Consequently, with more money budgeted for power systems, the percentage of electrical costs on hospital projects has increased at a rapid rate. In fact, even though mechanical systems still carry a larger price tag, electrical systems are beginning to catch up, points out Bill Sigma, P.E., BSA Design, Indianapolis.

Another issue is power quality, but certain advances have eased the burden. For example, manufacturers of diagnostic medical equipment, says VanDuyne, have started building power conditioning into their products, which eliminates the need for end users to purchase and install this additional equipment.

In addition, the use of closed transition transfer switches is allowing backup power generators to be connected in parallel, thereby transferring power without an outage.

Another important power-quality issue is dealing with electromagnetic (EMI) and radio frequency interference (RFI) which can emanate from unexpected sources.

“We all love our laptops, cell phones and palm pilots, but it’s throwing more and more dirt into the electromagnetic environment,” says Rittelmann.

Sam Reed, P.E., of BSA Design, concurs adding that EMI and RFI is so temperamental that the balance could be set off by something as simple as an unenclosed ballast. In fact, Reed’s colleague Bob Boellner, P.E., says that all of a facility’s systems should be carefully audited.

“Older technology can [electromagnetically] interfere with newer technology, so you have to constantly look at things to see how they interact,” he says.

Life after 9/11

Taking such a holistic approach to hospital design is crucial, especially due to the complexity of issues that these health-care facilities must deal with.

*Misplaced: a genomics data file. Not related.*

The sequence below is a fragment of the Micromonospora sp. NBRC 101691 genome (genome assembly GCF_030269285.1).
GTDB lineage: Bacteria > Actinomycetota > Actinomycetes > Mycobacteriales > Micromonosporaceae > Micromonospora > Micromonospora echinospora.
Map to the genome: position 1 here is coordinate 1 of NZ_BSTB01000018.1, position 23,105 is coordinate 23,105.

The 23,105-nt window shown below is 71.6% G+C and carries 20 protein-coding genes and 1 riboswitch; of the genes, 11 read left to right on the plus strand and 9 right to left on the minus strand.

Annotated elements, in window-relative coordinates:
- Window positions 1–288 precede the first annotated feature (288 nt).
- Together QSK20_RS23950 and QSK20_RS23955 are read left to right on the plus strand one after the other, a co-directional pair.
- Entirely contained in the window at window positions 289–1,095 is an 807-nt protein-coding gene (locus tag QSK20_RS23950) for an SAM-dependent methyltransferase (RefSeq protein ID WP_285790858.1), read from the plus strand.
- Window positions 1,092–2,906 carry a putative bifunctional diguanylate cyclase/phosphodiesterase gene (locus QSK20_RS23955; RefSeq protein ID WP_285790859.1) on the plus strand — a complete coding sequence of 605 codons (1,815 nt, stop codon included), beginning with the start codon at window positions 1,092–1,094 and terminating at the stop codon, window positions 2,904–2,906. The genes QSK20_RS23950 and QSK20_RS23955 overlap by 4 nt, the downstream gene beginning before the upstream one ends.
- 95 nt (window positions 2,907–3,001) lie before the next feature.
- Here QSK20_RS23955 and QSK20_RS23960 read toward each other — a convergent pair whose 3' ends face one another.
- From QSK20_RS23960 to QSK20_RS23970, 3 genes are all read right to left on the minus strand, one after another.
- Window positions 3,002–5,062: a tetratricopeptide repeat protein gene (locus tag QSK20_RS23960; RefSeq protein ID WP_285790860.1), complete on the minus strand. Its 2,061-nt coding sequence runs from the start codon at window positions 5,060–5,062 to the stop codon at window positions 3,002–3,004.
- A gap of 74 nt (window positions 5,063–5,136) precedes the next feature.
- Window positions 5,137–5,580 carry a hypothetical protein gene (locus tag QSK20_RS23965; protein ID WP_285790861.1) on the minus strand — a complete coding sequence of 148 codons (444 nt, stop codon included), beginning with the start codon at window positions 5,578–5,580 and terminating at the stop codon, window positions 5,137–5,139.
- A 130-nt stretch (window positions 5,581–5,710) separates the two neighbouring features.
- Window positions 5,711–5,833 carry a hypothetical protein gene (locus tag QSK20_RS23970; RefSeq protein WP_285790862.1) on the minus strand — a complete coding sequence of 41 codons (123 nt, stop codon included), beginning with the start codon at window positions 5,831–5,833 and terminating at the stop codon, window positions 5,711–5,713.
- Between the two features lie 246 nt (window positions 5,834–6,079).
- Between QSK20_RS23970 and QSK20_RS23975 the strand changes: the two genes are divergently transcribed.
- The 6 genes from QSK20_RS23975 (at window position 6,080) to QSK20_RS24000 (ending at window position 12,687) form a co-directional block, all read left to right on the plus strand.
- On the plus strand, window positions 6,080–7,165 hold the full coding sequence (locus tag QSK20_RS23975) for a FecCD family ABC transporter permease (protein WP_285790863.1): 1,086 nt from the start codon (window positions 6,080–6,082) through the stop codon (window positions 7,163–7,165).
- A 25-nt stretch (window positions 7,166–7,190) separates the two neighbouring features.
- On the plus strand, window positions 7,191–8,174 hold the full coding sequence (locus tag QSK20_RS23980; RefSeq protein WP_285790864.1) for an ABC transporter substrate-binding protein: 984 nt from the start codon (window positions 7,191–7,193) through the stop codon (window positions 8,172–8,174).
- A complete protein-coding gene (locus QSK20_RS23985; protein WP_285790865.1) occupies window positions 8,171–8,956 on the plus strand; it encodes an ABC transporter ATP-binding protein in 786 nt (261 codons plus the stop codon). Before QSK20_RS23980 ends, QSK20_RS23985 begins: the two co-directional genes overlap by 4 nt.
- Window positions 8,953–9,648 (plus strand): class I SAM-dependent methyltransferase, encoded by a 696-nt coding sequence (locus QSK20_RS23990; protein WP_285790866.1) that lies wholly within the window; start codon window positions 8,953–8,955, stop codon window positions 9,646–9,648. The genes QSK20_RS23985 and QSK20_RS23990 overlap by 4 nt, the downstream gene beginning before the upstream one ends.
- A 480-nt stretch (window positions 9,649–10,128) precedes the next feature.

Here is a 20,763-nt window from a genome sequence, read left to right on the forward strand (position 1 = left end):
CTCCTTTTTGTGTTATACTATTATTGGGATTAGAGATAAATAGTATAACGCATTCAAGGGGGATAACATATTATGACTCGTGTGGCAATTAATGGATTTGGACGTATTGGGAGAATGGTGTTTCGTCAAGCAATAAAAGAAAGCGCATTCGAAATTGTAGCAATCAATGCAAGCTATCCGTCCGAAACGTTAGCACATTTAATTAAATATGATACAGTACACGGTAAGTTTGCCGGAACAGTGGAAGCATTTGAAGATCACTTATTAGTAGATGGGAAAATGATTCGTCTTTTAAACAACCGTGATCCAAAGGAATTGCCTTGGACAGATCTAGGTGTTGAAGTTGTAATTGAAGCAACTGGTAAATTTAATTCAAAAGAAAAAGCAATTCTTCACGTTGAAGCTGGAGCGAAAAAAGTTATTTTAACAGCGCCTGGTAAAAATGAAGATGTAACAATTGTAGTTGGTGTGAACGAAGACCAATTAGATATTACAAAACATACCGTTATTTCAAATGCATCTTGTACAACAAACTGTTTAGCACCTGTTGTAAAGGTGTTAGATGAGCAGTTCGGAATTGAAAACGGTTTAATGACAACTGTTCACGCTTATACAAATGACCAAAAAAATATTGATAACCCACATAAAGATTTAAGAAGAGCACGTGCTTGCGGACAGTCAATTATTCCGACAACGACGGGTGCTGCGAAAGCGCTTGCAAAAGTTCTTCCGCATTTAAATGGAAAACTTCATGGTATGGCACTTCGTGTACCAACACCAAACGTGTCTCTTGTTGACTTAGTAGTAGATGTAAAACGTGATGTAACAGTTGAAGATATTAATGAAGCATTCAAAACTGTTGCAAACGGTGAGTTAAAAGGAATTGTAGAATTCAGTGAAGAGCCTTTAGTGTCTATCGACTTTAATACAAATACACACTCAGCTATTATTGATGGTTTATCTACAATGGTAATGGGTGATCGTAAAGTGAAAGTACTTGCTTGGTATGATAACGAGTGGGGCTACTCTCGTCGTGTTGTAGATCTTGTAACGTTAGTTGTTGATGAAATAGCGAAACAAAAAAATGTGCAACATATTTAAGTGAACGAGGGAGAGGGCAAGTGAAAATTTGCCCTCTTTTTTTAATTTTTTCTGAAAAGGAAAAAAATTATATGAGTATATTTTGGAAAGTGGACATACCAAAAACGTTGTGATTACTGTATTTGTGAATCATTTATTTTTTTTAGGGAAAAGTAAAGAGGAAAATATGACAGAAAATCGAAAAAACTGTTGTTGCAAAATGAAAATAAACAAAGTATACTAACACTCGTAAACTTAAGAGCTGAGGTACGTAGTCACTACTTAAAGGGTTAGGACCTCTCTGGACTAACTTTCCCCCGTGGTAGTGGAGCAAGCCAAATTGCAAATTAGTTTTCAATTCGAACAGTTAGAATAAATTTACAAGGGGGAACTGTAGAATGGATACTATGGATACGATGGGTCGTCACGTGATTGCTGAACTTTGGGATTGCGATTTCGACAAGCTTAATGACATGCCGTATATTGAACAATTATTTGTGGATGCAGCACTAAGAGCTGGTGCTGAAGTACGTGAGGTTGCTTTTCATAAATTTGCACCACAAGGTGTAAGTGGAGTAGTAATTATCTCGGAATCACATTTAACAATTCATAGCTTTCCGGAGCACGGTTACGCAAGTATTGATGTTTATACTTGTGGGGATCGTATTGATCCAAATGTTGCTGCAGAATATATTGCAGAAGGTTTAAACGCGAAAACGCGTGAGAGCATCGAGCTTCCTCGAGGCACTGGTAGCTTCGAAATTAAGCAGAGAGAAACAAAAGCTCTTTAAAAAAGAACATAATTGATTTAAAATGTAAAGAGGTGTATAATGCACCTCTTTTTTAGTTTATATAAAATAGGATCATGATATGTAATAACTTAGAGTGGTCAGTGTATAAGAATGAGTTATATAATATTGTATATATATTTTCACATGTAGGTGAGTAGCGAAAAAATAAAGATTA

Yet another area wrought with complications is the changes which may come on the heels of the terrorist attacks of Sept. 11.

“I think we’re just scratching the surface of what we’re going to see post-9/11,” observes Burt Hill’s Sullivan. “We’re just getting involved and I think it’s going to pick up a lot more.”

Michael D. Roberts, P.E., administrator of plant operations at Pitt County Memorial Hospital in Greenville, N.C., asserts that general security has always been a big issue in hospitals, but now security of utilities has come to the fore.

Whereas Pitt County Hospital had been protecting its oxygen source with a chain link fence and a padlock, Roberts, along with his team of security professionals, is now considering concrete walls and road barriers, in addition to putting alarms, cameras and potentially card-access systems on mechanical room doors.

At the same time, consultants warn that when it comes to utilizing the latest technology to beef up security, it’s important that the decision be well thought out—with the assistance of qualified security designers—to ensure that it integrates with overall operations and site layout.

“A major mistake institutions make is relying on vendors to design their security systems. While vendors are very familiar with the products they represent, they are limited to those products and typically have no security-management experience upon which to base their recommendations,” explains Jim Francis, CPP, a vice president at security firm Kroll Schiff & Associates’ Bastrop, Texas, office. “It’s not just hanging cameras and controlling doors. It must be part of a comprehensive program.”

An example of how such a coordinated approach to design is beneficial is hospitals opting to become fully sprinklered, explains Warren Wertz. P.E., a project manager with Hayes, Seay, Mattern & Mattern, Roanoke, Va. With full sprinkler coverage, designers have more flexibility with issues like egress distances and building materials.

Hospitals have also seen an increase in the use of fire-suppression systems, especially as the cost of medical diagnostic equipment—which is prone to water damage—continues to rise, says Rutkowski, who also serves as the design team leader for health-care facilities at van Zelm Heywood & Shadford. The engineer points out that as these MRI and CAT scan machines have moved away from film, data networks in hospitals have been forced to handle the distribution of massive digital image files through the system.